Bumble bees are fascinating and important insects that play a crucial role as pollinators in our ecosystems.
They are large and hairy, often sporting vibrant colors like black and yellow or black and white. But one question that commonly arises is whether or not bumble bees have stingers.
Yes, bumble bees do possess stingers.
However, not all bumble bees sting. Female bumble bees, which include both queens and workers, can sting when they feel threatened or when protecting their nests.
Unlike honey bees, bumble bee stingers do not have barbs, allowing them to sting multiple times without harming themselves.
Interestingly, male bumble bees do not have stingers at all, which renders them incapable of causing any harm through stinging.
Bumble Bee Basics
Types of Bees
Bumble bees are one of many types of bees that make up the insect group known as pollinators.
They are typically larger and fuzzier than honey bees, with three distinct types within a colony: queens, workers, and males.
- Queens: Female bees that reproduce and establish new colonies
- Workers: Female bees that gather nectar and pollen, and defend the colony
- Males: Male bees that mate with queens and have no further duties
Habitat and Ecosystem
Bumble bees can be found in various habitats, often near native plants that provide nectar and pollen. They play a crucial role in the ecosystem by:
- Pollinating wildflowers, trees, and shrubs
- Providing food for birds, bats, and other insects through their pollination efforts
Bumble Bee Pollination
Bumble bees are efficient pollinators because they can gather pollen from numerous plant species.
They use a unique method called “buzz pollination” to release pollen from flowers:
- The bee rapidly vibrates its wing muscles, creating vibrations to release pollen from flowers
- This allows better access to the flower’s nectar and increases the pollination process
Endangered Species and Conservation
Climate change and habitat loss have led to a decline in bumble bee populations:
- Some species are listed as endangered
- Conservation efforts focus on preserving native plants and habitats
To support bumble bee conservation, consider:
- Planting native flowers and plants that provide food sources for bees
- Avoiding pesticides harmful to bees in gardens and landscapes
|Habitat loss||Climate change|
|Destruction of native plants||Changing temperature and precipitation patterns|
|Urbanization||Extreme weather events affecting food sources and nesting sites|
By understanding these basic concepts about bumble bees, we can better appreciate their vital role as pollinators and work towards protecting their habitat and population for future generations.
Stinging Behavior and Mechanism
Do Bumble Bees Have Stingers?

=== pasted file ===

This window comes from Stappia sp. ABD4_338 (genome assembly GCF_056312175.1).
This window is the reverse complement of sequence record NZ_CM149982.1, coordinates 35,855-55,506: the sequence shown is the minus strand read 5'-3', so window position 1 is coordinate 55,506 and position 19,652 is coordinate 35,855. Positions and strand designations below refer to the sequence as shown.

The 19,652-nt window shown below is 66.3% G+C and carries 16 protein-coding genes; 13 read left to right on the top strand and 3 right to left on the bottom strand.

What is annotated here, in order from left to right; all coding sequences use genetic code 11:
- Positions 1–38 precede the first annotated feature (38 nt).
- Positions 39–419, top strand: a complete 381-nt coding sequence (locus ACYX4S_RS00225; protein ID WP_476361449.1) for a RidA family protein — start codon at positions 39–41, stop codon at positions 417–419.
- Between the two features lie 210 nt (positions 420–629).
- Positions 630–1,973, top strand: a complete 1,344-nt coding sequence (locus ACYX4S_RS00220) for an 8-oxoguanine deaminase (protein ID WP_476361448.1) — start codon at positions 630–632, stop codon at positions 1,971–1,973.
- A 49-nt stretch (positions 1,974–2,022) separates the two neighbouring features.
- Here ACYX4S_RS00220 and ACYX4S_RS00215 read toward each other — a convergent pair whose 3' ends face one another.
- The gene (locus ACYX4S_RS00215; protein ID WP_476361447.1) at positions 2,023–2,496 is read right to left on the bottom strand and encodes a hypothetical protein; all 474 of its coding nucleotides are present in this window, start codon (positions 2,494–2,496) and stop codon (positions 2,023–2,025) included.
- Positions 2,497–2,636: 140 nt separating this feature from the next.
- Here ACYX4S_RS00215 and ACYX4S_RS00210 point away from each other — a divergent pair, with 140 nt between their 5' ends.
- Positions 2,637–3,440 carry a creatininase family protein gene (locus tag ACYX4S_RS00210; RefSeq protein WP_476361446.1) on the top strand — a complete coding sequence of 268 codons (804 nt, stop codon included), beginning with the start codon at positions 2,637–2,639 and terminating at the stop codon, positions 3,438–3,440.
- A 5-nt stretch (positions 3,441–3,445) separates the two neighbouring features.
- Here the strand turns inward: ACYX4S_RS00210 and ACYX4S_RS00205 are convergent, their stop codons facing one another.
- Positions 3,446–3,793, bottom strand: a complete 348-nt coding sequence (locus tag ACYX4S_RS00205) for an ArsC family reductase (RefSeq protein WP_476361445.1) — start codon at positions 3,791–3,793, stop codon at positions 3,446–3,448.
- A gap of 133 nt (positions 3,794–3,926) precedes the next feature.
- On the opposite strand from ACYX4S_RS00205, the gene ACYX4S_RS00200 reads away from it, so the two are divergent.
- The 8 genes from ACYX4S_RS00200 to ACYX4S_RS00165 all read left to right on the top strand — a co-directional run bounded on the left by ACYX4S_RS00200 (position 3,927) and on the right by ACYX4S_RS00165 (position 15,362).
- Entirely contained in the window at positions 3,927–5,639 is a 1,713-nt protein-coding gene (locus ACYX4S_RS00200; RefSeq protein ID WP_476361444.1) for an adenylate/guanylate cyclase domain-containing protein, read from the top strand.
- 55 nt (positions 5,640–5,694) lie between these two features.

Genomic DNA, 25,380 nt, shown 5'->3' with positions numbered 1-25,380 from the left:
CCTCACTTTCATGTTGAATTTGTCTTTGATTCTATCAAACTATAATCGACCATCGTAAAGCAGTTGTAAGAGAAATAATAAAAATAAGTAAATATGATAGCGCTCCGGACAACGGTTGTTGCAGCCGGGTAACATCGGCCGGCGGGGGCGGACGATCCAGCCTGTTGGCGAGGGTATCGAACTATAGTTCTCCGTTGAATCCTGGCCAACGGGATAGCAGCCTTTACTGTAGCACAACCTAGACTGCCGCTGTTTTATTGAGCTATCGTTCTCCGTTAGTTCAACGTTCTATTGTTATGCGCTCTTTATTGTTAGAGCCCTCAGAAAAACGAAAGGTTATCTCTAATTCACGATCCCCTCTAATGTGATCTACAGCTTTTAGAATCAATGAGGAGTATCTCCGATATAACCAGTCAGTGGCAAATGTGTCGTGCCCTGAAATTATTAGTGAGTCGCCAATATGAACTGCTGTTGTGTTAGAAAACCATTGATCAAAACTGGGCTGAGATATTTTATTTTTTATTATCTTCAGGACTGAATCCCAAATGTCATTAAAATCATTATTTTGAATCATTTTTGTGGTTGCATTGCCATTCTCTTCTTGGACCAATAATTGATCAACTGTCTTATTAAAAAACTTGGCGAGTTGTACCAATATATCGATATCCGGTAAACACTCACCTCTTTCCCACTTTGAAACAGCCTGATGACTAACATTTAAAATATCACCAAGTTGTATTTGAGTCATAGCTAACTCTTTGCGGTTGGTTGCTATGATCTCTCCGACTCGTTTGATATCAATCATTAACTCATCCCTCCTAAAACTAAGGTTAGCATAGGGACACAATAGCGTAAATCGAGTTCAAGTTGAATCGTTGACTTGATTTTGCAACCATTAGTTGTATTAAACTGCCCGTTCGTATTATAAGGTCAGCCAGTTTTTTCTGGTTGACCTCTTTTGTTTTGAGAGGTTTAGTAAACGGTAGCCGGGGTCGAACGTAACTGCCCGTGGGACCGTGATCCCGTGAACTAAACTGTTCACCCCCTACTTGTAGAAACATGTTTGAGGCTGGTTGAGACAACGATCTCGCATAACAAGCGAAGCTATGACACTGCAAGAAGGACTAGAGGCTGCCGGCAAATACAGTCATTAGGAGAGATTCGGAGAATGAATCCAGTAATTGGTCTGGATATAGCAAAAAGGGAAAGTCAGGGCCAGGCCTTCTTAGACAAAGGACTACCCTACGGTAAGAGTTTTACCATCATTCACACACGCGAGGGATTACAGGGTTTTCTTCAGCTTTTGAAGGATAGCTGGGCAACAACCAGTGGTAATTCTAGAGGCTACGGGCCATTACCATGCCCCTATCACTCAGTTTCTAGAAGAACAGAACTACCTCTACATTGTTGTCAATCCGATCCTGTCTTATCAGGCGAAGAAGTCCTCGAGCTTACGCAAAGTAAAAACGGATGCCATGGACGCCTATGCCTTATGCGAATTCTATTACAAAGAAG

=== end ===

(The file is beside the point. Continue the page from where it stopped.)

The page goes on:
Yes, bumble bees have stingers and can sting. However, they are generally docile and not aggressive unless their nest is disturbed or they feel threatened1.
- Bumble bee stingers are smooth and have a slight curve.
- Unlike honey bees, bumble bees do not possess barbs in their stingers2.
- Due to the absence of barbs, bumble bees can sting multiple times.
- Bumble bee identifies the threat.
- The bee positions itself to sting.
- The stinger penetrates the skin, and venom is injected.
Note: Bumble bee venom may cause pain, swelling, and itching at the sting site3.
Male and Female Bumble Bees
- Only female bumble bees have stingers4.
- Male bumble bees, on the other hand, do not possess stingers.
- The sting of a female bumble bee can be more painful than that of a male carpenter bee5.
|Feature||Male Bumble Bee||Female Bumble Bee|
|Sting pain level||N/A||Moderate|
|Aggressiveness||Low||Low (unless provoked)|
Reactions and Risks
Symptoms of a Bumble Bee Sting
- Pain: A bumble bee sting is usually painful and occurs immediately after the sting.
- Swelling: The area around the sting often becomes red and swollen within a short period.
- Itchiness: The sting site may become itchy after the initial pain and swelling.
Some individuals may experience an allergic reaction to a bumble bee sting, which can include symptoms like:
- Difficulty breathing
- Rapid heartbeat
- Hives or rash
- Nausea or vomiting
It’s essential to consult a physician if any of these symptoms arise as they can be life-threatening and require immediate medical attention.
First Aid For Bumble Bee Stings
Anaphylaxis and Treatment
Anaphylaxis is a severe allergic response that can be life-threatening. Signs of anaphylaxis include:
- Trouble breathing
- Swelling of face, lips, or tongue
- Chest tightness or pain